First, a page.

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cmd_vel and odometry for different frames?

asked 2021-01-04 10:02:39 -0500

amit_z gravatar image

Hey, I have a car-like robot (a tricycle). Its angular and linear velocities, which are being published to cmd_vel, should be calculated for the center of its rear wheels, where the base_link frame is at. However, it is easiest to calculate the odometry for the front wheel (which is being steered). My question is, can I publish the odometry for the for the front wheel's frame (relative to the odom frame) and publish the joint state, so that the position of the base_link is known, or will it sabotage the functioning of the navigation stack?

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Hi Amit,

Did you figure out how to calculate odom for a tricycle?

Gowresh gravatar image Gowresh  ( 2021-03-02 02:55:12 -0500 )edit

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answered 2021-01-04 18:00:35 -0500

tryan gravatar image

It depends what you mean by "the odometry for the front wheel". An odometry message usually has robot pose data in the world frame and robot twist data in the base_link frame. If you have the robot's velocities (including kinematic constraints) in a different coordinate system, the transform tree will take care of the shift and rotation from one frame to another. However, that only applies in an instantaneous coordinate-change sense. Such transformations don't take into account any kinematic constraints (wheel radius, steering geometry, etc.), so if you start with the twist components of the front wheel in the front_wheel frame, you'll end up with the twist of the front wheel--not the twist of the robot--in the base_link frame. If you start with the twist of the robot in the front_wheel frame, the transform will correctly give you the twist of the robot in the base_link frame.

That said, tricycle kinematic equations for the robot (base_link) frame are known, so why not use them? Here's one example of the derivation (pgs. 14-15).

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Thank you for the answer. The reason I prefer to use the front wheel kinematics is that the odometry is the integral of the kinematics equations, so since the front wheel equations are simpler and less coupled, there will be less error and less drift. (if I am wrong about that, please let me know). My plan was indeed to use the twist components of the /front_wheel in the front wheel frame, and the geometry components of the /front_wheel in the /odom frame. Now, assuming I am also publishing the Joint angle to /tf, why wouldn't the tf and navigation package be able to calculate the geometry and twist of the /base_link and use it for navigation?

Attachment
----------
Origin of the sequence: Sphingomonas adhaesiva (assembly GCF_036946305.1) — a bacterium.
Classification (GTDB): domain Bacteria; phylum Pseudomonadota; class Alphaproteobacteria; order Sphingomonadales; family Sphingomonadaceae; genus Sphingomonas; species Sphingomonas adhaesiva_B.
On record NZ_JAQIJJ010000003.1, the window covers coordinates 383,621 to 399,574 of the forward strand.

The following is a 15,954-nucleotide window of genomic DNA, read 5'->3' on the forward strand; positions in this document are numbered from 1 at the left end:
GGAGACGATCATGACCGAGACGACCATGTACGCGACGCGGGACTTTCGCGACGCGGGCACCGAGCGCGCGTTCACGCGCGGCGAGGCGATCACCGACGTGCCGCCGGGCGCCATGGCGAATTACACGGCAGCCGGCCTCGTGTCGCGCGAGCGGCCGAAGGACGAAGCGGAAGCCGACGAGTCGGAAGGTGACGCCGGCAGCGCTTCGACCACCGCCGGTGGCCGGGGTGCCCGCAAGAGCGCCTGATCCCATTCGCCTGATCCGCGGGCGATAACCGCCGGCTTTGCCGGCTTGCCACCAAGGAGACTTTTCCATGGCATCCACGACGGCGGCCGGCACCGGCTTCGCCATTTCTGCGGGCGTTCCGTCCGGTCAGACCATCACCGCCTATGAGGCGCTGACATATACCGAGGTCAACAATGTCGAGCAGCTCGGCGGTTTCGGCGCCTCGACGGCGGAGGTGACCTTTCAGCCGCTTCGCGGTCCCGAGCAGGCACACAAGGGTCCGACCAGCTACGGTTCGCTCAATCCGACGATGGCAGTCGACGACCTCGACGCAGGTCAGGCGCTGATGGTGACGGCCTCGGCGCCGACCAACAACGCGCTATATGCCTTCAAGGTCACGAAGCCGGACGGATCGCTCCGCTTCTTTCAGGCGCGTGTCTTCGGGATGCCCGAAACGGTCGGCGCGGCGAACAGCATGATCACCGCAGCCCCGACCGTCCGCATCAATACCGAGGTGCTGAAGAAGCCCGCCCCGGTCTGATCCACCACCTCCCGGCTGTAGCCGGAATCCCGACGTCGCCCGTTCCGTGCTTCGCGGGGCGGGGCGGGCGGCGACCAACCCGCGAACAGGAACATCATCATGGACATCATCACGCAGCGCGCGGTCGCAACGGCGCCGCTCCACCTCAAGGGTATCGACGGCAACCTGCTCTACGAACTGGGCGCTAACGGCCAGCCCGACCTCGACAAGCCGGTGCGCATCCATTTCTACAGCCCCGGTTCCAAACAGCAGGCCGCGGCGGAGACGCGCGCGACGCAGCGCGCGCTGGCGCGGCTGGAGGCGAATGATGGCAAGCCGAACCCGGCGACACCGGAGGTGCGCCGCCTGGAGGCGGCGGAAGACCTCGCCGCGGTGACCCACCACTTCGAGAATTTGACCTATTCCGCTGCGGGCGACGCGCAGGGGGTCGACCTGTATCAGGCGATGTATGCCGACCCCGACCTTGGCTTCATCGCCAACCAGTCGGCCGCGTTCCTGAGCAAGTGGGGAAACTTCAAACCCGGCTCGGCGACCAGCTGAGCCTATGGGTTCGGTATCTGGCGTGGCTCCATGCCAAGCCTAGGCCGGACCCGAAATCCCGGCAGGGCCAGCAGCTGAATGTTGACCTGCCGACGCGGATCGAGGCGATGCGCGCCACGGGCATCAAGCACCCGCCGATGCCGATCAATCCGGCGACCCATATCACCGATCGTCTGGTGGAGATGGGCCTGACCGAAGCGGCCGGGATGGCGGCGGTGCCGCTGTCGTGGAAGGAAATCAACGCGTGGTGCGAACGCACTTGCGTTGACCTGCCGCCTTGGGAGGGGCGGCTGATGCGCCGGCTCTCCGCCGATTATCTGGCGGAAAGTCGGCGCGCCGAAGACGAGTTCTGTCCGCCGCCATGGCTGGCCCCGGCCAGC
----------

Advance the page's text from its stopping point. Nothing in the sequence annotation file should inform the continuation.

amit_z gravatar image amit_z  ( 2021-01-06 02:06:03 -0500 )edit

I may be unclear on your approach; could you post the equations you're considering? Drift occurs when the model doesn't quite match the physical robot--or maybe due to sensor error, but that's a separate issue. If you're using a tricycle model either way, I don't see how calculating things in a different frame would reduce drift.

The tf tree keeps track of coordinate transforms between the different frames but doesn't keep track of kinematic relationships. Specifically, the velocity of the front wheel is not the same as the velocity for the robot, so if you merely transform it into the base frame, you'll get incorrect twist components. Those relationships must be built into the node(s) using the data, e.g., a controller or odometry node. As long as the navigation components you choose/write know how to handle the data, it'll ...(more)

tryan gravatar image tryan  ( 2021-01-06 10:53:06 -0500 )edit

in the following link, page 6,link text, there is a geometric comparison of different odometric methods. You can see that if I use just the kinematic relations (the Euler method) I will have an error. I order to reduce the error I will have to use runge-kutta method. But in the kinematic equations of the tricycle there is a coupling between alpha and theta, so I am trying to bypass this complication.

amit_z gravatar image amit_z  ( 2021-01-07 02:54:13 -0500 )edit

The comparison on slide 6 is of different integration methods, which can all use a kinematic model. Even if you focus on the odometry of the wheel alone, at some point you need to calculate/measure the pose and velocities of the robot base for navigation--or provide enough clearance to disregard it.

All that aside, assuming you publish the correct data, using a frame other than the robot's base will only work if the navigation components you choose know how to handle it. For example, the base_local_planner assumes "the odometry is published in the frame of the base" (see source code). I suggest transforming the data into the base_link frame when publishing odometry. You can use a tf2::Buffer and the transform() funciton.

tryan gravatar image tryan  ( 2021-01-07 12:00:21 -0500 )edit

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Asked: 2021-01-04 10:02:39 -0500

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Last updated: Mar 02 '21